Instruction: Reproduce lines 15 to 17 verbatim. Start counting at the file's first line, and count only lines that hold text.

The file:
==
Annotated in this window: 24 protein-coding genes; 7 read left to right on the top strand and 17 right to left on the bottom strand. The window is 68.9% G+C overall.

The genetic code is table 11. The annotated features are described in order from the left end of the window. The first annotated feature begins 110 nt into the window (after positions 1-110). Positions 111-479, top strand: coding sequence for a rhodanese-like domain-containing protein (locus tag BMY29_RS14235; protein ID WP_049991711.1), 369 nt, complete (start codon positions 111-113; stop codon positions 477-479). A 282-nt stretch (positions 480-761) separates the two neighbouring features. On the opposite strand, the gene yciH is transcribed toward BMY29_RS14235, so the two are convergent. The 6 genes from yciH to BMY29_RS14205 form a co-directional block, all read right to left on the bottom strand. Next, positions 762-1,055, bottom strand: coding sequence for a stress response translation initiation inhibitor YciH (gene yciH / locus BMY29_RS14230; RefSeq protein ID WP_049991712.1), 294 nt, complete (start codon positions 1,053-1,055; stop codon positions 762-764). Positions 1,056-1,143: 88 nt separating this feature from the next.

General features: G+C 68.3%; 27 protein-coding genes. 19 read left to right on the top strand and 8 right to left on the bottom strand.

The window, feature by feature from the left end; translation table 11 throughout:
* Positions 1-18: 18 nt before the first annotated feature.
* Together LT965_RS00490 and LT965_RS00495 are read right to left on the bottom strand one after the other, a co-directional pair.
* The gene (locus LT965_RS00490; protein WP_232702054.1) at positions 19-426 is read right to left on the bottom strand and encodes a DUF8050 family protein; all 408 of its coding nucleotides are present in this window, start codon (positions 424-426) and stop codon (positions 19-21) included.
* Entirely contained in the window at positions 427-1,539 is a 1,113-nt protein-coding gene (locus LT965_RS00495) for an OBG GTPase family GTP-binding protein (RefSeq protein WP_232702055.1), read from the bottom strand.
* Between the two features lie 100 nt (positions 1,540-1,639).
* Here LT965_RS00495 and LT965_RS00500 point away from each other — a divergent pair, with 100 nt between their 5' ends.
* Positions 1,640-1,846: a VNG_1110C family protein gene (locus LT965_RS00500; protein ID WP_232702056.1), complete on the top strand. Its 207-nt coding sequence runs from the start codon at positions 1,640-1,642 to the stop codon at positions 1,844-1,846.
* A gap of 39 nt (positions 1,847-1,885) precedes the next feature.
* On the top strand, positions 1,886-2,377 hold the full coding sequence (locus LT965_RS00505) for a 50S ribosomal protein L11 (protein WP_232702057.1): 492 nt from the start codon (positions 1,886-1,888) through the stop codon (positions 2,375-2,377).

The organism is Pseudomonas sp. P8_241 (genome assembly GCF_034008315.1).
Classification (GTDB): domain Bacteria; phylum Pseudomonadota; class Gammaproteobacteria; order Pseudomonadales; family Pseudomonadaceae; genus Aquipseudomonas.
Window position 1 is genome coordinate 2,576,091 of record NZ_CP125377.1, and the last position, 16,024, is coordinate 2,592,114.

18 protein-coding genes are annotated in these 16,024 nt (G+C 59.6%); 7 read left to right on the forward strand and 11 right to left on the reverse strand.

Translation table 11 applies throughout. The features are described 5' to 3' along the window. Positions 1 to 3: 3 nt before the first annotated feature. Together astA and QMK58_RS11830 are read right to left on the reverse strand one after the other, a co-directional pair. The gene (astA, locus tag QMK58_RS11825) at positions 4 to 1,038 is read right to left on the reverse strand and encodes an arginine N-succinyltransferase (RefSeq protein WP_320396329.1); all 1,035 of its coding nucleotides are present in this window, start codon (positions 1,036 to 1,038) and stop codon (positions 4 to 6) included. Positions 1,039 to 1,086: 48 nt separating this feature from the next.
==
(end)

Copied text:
Classification (GTDB): domain Bacteria; phylum Pseudomonadota; class Gammaproteobacteria; order Pseudomonadales; family Pseudomonadaceae; genus Aquipseudomonas.
Window position 1 is genome coordinate 2,576,091 of record NZ_CP125377.1, and the last position, 16,024, is coordinate 2,592,114.

18 protein-coding genes are annotated in these 16,024 nt (G+C 59.6%); 7 read left to right on the forward strand and 11 right to left on the reverse strand.